Sandy Jacobs and Ben Rush are back on the trail of another mystery. The head archaeologist in charge of excavating an important Anasazi ruin on Pueblo land turns up dead. The San Sebastian people, long opposed to the dig because of its potential to disturb a sacred site, believe the spirits were behind this murder. They want the excavation immediately shut down and sealed off. Sandy and Ben turn to the police, but they are of little help and might be protecting the authorities. Unable to sit by and do nothing, Sandy is again thrust into the role of detective, but without Ben’s backing. She’s determined to discover who stands to benefit from the archaeologist’s death, even though Ben isn’t so certain it’s a who, but rather a what. Cultural differences they’d put to rest arise anew and marital conflicts surface to complicate an already complex situation. Are the ancestors truly opposed to the excavation and willing to wreak havoc? Will Sandy be able to discover the person…or spirit…behind the crime before it is too late? And, in the midst of all the confusion and contention, will whoever is responsible for the crime strike again?
Native American spirits lie in the midst and mystery of the murder that marks the pages of ‘The Spirit Seekers’. And today J.K. Winn, the author of the second instalment of the Sprit Series books has kindly agreed to share her time and the tales behind her talent with us. J.K. thanks for meandering through the mystery with us today. Let’s make our first move into this minefield by looking at the first sparks of this novel. Where did the sparks originate?
It began with my life on a Pueblo in New Mexico and my exposure to people, places and events that other outsiders rarely experience. From that experience, I wrote the first in my Native American mystery series, The Spirit Keepers. This book is a sequel and naturally evolved from the initial story.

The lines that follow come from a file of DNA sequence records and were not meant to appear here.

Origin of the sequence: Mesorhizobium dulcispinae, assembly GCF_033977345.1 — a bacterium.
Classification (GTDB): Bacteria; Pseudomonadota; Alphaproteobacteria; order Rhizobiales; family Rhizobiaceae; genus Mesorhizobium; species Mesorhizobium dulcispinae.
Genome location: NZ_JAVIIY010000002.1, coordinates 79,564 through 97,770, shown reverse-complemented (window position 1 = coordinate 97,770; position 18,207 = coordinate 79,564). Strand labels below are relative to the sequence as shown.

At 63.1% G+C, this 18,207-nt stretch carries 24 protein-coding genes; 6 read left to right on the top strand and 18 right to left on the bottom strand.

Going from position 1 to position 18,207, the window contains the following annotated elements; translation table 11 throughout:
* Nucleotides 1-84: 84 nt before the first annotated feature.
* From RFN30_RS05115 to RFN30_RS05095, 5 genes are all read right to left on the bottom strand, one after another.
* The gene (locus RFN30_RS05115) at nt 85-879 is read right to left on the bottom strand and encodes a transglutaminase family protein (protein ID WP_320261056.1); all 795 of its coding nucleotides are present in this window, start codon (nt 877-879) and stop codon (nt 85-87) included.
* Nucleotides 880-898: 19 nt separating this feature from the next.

What element of evolution did you want to share in this novel?
I wanted to share the mystery and magnificence of both the Pueblo people and the region in which they live, the southwest.
Were the characters within directly taken from those from the Pueblo people that you were exposed to, or were your characters more inspired from aspects of the Pueblo people as a whole?
They are composites of people I’ve met in the past, although they are not identical to anyone in particular.
As this novel was the second in the series, did you find it an integral part of the novel’s development to review and return to your initial research to ensure that your connections to this region was strong enough?
Of course. I had to travel again to the Pueblos of New Mexico and visit the site of the story. I also had to read up on the Gods, the rituals and the beliefs of the tribal people.
And once you have re-read and re-visited the individual identities of both the people and place, how did the writing unfold?
The book actually wrote itself. I was only a channel for this story. I hope it flows for the reader as easily as it flowed for me.
That’s awesome! Is being a channel for a story what keeps you coming back to the pen, or does something else push you to write?
I am compelled to do it. I can’t imagine my life without it. And the possibility I can entertain another person or touch their life is thrilling to me.
Have you always been lucky enough to entertain and touch others through writing?
I was a psychotherapist for many years and that experience taught me so much about the resiliency and strength of the human spirit.
And today as I writer I’m sure you’re taking readers to new places of resiliency and strength of the human spirit. Can you whet the appetite of our readers a little for you next work? What’s on the cards?
A romantic tragedy that takes place in Jerusalem. Stay tuned.
Will do! J.K., thanks for taking us behind the scenes of ‘The Spirit Seekers’ and both myself and the audience will anxiously away your next instalment of murder and mystery!
Want to find out more about J. K. Winn? Connect here!J.K. Winn